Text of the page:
An independent study of the assets of Amur Zoloto LLC, the Russian company that London-listed Petropavlovsk PLC may buy, has revealed total JORC gold reserves of 1.35 million ounces, or about 13% less than the total mentioned in the April statement unveiling the proposed acquisition, Petropavlovsk said in a July 19 market statement.
The reserve estimate includes 1.21 million ounces of JORC gold reserves at an average grade of 1.81 g/t of gold and a further 140,000 ounces of alluvial reserves.
Publishing the study the same day it reported cutting its 2016 gold production forecast, Petropavlovsk said it still sees a "compelling strategic rationale" for the deal, despite the fact gold reserves are less than initially expected.
According to Petropavlovsk's statement, Amur Zoloto would diversify and de-risk the company's future production profile. The deal would also bring operational synergies and economies of scale that would "help to deliver a stronger balance sheet."
SRK also estimated the posttax net present value of Amur's mineral assets at US$170 million, assuming a 10% discount rate and a gold price of US$1,100 per ounce.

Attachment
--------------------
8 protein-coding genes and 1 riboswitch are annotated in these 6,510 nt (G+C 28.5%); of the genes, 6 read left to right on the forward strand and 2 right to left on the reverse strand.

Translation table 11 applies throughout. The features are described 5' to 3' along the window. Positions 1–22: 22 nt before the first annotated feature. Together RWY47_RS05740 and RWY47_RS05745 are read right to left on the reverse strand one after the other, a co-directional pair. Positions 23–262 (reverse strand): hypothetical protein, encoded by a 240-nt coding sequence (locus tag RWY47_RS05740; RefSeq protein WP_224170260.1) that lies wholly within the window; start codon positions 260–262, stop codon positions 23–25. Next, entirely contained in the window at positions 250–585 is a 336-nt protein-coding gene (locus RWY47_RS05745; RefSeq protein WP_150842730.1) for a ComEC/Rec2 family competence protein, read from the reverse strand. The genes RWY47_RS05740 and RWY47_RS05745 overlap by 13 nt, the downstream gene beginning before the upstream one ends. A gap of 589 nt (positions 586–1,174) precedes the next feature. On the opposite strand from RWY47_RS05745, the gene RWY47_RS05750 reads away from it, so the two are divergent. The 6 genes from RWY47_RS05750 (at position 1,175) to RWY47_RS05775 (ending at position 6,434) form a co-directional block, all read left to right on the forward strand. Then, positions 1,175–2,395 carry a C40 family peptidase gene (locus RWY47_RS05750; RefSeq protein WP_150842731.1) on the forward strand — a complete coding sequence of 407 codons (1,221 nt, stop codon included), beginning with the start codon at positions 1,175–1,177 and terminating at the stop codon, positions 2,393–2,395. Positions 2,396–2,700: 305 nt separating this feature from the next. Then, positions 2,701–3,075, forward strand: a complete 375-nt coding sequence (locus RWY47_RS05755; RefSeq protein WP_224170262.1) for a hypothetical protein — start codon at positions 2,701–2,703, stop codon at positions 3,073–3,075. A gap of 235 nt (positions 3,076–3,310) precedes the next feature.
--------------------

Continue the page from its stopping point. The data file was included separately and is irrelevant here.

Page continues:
Petropavlovsk commissioned the SRK study after it agreed to consider purchasing all of Amur Zoloto's stock earlier this year.
Under the proposed deal terms, Petropavlovsk would acquire the Amur assets for 1,434,303,624 common shares, as well as take on US$16 million in debt.
Amur is ultimately controlled by Musa Bazhaev, chairman of Russian Platinum PLC, and other unknown investors.
It is focused on the Khabarovsk region of the Russian Far East, not far from some of Petropavlovsk's existing assets, and includes several prospective and operating gold properties, including the Yubileiny gold complex and the Perevalnoe mine.
Amur's total gold production is expected at approximately 39,700 ounces in 2016, according to the SRK report.
But the report also highlighted some potential red flags.
"SRK notes that in certain cases ... the local estimation of gold grade may be insufficiently reliable to support detailed mine planning and that achieving the grades stated in the life of mine plan will likely require a high degree of mining selectivity, for both the open pit and underground mining," the report read.
It did, however, say that Amur's reported global resource estimates were "reasonable and suitable for the purposes of ore reserve estimation."
The consultant also warned that gold at Amur's Krasivoe deposit was "at depth" and "not well supported by exploration data," while at Perevalnoe, silver grades were mostly based on extrapolations from the global relationship between gold and silver since not all samples were assayed for silver.
It qualified the warning, though, saying, "SRK is satisfied that there are sufficient indications that silver is present and that it can be recovered."